Worldwide coronavirus cases crossed 40 million on Monday, according to a Reuters tally, as the onset of winter in the northern hemisphere fueled a resurgence in the spread of the disease.
For more coronavirus news, visit our dedicated page.
The Reuters tally is based on official reporting by individual countries. Experts believe the true numbers of both cases and deaths are likely much higher, given deficiencies in testing and potential under-reporting by some countries.
The Reuters data shows the pace of the pandemic continues to pick up. It took just 32 days to go from 30 million global cases to 40 million, compared with the 38 days it took to get from 20 to 30 million, the 44 days between 10 and 20 million, and the three months it took to reach 10 million cases from when the first cases were reported in Wuhan, China, in early January.
Record one-day increases in new infections were seen at the end of last week, with global coronavirus cases rising above 400,000 for the first time.
There were an average of around 347,000 cases each day over the past week, compared with 292,000 in the first week of October.
The United States, India, and Brazil remain the worst affected countries in the world. COVID-19 cases in North, Central, and South America represent about 47.27 percent or nearly half of global cases.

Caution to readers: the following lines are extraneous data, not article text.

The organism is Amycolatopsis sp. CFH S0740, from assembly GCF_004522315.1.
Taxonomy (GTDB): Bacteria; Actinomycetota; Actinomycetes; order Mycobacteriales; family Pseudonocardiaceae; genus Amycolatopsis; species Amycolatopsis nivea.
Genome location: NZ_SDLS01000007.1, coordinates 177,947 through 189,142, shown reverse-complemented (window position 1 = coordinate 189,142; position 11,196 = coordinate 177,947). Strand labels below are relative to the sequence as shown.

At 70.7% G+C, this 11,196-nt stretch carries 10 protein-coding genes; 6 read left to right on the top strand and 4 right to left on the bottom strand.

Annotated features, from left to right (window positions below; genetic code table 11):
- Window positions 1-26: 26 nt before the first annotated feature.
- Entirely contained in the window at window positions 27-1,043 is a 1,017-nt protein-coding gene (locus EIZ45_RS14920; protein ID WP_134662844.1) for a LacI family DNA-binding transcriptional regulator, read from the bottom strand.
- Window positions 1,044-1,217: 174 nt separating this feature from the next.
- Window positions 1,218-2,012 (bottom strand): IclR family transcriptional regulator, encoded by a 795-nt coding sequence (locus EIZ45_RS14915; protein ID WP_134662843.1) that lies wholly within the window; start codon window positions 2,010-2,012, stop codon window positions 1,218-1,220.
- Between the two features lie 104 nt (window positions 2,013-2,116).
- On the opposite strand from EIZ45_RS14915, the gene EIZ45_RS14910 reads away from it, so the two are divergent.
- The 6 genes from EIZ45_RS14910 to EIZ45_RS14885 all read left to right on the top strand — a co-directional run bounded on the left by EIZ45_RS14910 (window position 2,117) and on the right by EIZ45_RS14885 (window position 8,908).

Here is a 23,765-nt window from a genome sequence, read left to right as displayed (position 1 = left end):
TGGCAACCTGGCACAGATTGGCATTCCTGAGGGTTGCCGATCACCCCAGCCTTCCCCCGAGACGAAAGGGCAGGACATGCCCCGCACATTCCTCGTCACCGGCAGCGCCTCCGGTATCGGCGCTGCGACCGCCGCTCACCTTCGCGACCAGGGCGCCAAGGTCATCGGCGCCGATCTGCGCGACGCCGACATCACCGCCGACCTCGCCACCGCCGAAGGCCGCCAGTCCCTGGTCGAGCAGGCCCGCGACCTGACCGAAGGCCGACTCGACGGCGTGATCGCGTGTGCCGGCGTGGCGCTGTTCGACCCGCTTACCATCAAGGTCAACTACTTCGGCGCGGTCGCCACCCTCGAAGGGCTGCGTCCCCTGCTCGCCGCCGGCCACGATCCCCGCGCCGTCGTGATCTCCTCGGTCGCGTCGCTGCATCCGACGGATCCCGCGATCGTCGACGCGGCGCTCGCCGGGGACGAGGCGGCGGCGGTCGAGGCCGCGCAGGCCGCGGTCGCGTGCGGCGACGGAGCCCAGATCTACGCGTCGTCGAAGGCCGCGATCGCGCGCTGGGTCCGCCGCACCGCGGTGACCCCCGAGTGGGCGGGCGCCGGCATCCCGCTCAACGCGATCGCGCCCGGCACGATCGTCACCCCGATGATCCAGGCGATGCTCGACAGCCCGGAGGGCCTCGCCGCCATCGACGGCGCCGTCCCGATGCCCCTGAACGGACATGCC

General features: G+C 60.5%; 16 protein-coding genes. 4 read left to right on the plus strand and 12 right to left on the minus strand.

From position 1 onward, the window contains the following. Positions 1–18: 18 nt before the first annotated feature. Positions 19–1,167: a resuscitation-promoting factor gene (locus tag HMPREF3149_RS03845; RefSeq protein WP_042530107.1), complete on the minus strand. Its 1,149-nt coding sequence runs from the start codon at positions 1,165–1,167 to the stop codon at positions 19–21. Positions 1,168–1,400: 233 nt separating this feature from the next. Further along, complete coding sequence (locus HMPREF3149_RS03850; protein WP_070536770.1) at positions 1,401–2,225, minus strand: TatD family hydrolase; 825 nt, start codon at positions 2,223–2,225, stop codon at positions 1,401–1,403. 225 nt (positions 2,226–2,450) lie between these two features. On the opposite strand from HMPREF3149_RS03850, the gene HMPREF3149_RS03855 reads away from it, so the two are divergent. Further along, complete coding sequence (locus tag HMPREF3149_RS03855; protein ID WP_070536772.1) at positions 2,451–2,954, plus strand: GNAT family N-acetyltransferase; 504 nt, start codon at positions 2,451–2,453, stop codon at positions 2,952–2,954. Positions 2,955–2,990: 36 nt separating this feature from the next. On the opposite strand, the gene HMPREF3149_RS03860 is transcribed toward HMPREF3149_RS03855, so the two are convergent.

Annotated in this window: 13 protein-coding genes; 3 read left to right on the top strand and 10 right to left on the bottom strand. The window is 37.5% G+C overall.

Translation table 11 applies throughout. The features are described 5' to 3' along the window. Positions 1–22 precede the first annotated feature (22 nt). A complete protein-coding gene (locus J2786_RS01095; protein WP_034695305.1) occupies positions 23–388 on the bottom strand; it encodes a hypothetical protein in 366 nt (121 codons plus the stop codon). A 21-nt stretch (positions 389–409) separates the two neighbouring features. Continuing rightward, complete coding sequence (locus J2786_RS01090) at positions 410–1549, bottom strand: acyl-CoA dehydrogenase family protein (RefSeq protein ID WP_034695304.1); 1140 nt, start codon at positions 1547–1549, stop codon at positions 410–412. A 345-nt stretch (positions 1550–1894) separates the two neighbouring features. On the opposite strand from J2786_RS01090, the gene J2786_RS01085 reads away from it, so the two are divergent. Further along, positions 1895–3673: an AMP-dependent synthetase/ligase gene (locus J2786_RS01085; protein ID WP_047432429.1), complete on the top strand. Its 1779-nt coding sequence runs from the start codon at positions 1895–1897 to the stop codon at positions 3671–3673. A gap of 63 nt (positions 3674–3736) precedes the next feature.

Around 247 cases are seen per 10,000 people in the United States. For India and Brazil, those numbers stand at 55 cases and 248 cases per 10,000 people respectively.
New cases are growing at over 150,000 a day in Europe, as many countries including Italy, Netherlands, Germany, Austria, Poland, Ukraine, Cyprus, and the Czech Republic have reported record daily increases in the number of coronavirus infections.
Europe currently accounts for over 17 percent of the global cases and nearly 22 percent of the deaths related to the virus worldwide.
Since the pandemic started, over 1.1 million people have died due to COVID-19, with the global fatality rate hovering around 2.8 percent of the total cases.
An official at the World Health Organization has said the global death toll from COVID-19 could double to 2 million before a successful vaccine is widely used and could be even higher without concerted action to curb the pandemic.